Harvard Heart Letter

A new warning sign for heart failure: "Bendopnea"

If you have heart failure and become short of breath when you bend over, tell your doctor. This symptom may be a warning sign for a more serious type of heart failure that demands additional medication or other treatments.

That's according to cardiologists at the University of Texas Southwestern Medical Center at Dallas, who noticed that many of their patients with heart failure said that they became short of breath when they bent over to put on their shoes or socks. So the doctors recruited 102 people with heart failure for a study. Most were white men ages 60 to 65, and all were slated for a procedure to assess their heart function. Nearly a third of the participants had shortness of breath when bending over, or "bendopnea," as the cardiologists dubbed the symptom. They found that people with bendopnea had too much fluid in their bodies, which caused increased pressure and strain on the heart. Bending boosted the pressure even more.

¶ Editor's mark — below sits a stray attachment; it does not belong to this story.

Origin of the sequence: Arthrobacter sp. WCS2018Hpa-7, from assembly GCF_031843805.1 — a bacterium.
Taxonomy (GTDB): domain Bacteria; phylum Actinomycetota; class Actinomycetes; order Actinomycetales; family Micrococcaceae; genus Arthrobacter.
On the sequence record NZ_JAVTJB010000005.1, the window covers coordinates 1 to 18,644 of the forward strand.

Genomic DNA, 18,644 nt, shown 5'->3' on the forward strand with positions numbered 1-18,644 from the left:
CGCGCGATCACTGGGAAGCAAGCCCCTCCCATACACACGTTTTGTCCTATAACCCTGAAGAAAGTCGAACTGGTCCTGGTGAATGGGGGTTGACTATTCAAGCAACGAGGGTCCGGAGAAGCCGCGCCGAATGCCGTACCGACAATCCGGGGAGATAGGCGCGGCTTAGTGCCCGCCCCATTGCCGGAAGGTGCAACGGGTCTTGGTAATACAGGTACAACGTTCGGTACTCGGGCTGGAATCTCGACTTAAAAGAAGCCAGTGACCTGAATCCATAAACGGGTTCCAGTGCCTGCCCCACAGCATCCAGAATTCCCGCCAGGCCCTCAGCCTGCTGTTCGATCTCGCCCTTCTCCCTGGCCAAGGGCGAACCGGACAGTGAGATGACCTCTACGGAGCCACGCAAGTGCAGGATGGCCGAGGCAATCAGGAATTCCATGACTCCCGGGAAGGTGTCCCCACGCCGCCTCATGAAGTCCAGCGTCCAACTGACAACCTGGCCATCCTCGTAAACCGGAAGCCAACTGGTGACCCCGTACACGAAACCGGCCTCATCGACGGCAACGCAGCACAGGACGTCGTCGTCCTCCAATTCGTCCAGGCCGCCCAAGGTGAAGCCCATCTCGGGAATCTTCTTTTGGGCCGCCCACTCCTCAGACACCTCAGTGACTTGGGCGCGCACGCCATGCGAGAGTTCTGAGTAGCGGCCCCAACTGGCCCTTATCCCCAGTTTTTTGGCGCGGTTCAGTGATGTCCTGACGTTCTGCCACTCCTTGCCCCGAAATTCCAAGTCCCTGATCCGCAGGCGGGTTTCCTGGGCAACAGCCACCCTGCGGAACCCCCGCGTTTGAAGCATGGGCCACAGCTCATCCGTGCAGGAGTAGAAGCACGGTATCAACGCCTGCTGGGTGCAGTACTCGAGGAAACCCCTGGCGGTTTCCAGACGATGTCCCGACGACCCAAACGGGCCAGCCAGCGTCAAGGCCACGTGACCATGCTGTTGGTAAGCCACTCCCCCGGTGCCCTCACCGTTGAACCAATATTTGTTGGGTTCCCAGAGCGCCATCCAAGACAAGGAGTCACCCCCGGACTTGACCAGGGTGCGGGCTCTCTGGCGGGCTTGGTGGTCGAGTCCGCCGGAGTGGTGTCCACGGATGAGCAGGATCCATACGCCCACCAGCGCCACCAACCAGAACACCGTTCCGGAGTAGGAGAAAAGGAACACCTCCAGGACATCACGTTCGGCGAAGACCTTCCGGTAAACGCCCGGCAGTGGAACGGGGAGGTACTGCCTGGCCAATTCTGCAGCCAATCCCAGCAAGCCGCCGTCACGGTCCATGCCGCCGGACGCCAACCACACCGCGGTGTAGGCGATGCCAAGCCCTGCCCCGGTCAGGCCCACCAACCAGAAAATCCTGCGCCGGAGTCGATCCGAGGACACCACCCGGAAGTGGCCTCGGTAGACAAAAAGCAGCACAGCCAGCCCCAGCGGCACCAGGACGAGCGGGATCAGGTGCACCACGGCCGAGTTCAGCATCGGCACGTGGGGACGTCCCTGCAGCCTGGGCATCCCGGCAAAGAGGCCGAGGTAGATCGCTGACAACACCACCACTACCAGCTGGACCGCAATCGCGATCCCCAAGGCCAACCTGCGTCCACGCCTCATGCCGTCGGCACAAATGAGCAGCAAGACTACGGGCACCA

Having bendopnea suggests that something may be amiss with a person's current heart failure treatment, say the authors, whose findings appear in JACC Heart Failure. 

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